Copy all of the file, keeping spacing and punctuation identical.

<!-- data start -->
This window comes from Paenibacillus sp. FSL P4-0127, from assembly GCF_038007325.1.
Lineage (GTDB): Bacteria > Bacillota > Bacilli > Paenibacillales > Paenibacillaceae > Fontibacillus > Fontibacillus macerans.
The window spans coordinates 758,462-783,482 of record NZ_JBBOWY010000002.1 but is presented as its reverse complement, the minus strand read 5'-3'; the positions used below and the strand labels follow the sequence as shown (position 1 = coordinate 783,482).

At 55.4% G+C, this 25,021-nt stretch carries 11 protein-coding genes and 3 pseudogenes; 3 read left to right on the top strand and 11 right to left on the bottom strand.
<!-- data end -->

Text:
This window comes from Paenibacillus sp. FSL P4-0127, from assembly GCF_038007325.1.
Lineage (GTDB): Bacteria > Bacillota > Bacilli > Paenibacillales > Paenibacillaceae > Fontibacillus > Fontibacillus macerans.
The window spans coordinates 758,462-783,482 of record NZ_JBBOWY010000002.1 but is presented as its reverse complement, the minus strand read 5'-3'; the positions used below and the strand labels follow the sequence as shown (position 1 = coordinate 783,482).

At 55.4% G+C, this 25,021-nt stretch carries 11 protein-coding genes and 3 pseudogenes; 3 read left to right on the top strand and 11 right to left on the bottom strand.